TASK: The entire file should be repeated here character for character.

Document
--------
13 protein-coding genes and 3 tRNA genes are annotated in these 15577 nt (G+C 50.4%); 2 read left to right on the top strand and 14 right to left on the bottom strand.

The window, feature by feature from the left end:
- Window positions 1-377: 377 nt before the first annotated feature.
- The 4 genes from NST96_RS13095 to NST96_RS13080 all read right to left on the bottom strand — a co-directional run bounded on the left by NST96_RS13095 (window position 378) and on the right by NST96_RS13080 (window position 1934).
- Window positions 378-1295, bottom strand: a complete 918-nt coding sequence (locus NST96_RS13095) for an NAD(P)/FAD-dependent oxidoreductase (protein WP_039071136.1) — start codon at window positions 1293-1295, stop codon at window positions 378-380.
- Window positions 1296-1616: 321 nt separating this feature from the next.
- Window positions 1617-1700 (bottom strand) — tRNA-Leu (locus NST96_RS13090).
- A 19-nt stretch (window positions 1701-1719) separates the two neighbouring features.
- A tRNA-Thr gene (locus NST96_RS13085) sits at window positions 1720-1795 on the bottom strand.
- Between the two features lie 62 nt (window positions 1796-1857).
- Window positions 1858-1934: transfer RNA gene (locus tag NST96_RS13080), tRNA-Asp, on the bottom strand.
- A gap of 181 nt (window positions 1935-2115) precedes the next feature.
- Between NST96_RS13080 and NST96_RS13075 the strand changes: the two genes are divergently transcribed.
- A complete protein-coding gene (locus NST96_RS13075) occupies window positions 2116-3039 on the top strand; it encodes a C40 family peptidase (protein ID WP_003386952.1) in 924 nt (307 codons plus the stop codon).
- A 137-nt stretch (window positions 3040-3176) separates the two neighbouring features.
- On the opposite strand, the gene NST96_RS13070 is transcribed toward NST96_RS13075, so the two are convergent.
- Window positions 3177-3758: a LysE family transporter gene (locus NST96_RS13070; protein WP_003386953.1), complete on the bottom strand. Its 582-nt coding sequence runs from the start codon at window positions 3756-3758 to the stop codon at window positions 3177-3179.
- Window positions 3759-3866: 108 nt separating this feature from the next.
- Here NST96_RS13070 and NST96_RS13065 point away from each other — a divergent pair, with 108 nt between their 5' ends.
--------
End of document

13 protein-coding genes and 3 tRNA genes are annotated in these 15577 nt (G+C 50.4%); 2 read left to right on the top strand and 14 right to left on the bottom strand.

The window, feature by feature from the left end:
- Window positions 1-377: 377 nt before the first annotated feature.
- The 4 genes from NST96_RS13095 to NST96_RS13080 all read right to left on the bottom strand — a co-directional run bounded on the left by NST96_RS13095 (window position 378) and on the right by NST96_RS13080 (window position 1934).
- Window positions 378-1295, bottom strand: a complete 918-nt coding sequence (locus NST96_RS13095) for an NAD(P)/FAD-dependent oxidoreductase (protein WP_039071136.1) — start codon at window positions 1293-1295, stop codon at window positions 378-380.
- Window positions 1296-1616: 321 nt separating this feature from the next.
- Window positions 1617-1700 (bottom strand) — tRNA-Leu (locus NST96_RS13090).
- A 19-nt stretch (window positions 1701-1719) separates the two neighbouring features.
- A tRNA-Thr gene (locus NST96_RS13085) sits at window positions 1720-1795 on the bottom strand.
- Between the two features lie 62 nt (window positions 1796-1857).
- Window positions 1858-1934: transfer RNA gene (locus tag NST96_RS13080), tRNA-Asp, on the bottom strand.
- A gap of 181 nt (window positions 1935-2115) precedes the next feature.
- Between NST96_RS13080 and NST96_RS13075 the strand changes: the two genes are divergently transcribed.
- A complete protein-coding gene (locus NST96_RS13075) occupies window positions 2116-3039 on the top strand; it encodes a C40 family peptidase (protein ID WP_003386952.1) in 924 nt (307 codons plus the stop codon).
- A 137-nt stretch (window positions 3040-3176) separates the two neighbouring features.
- On the opposite strand, the gene NST96_RS13070 is transcribed toward NST96_RS13075, so the two are convergent.
- Window positions 3177-3758: a LysE family transporter gene (locus NST96_RS13070; protein WP_003386953.1), complete on the bottom strand. Its 582-nt coding sequence runs from the start codon at window positions 3756-3758 to the stop codon at window positions 3177-3179.
- Window positions 3759-3866: 108 nt separating this feature from the next.
- Here NST96_RS13070 and NST96_RS13065 point away from each other — a divergent pair, with 108 nt between their 5' ends.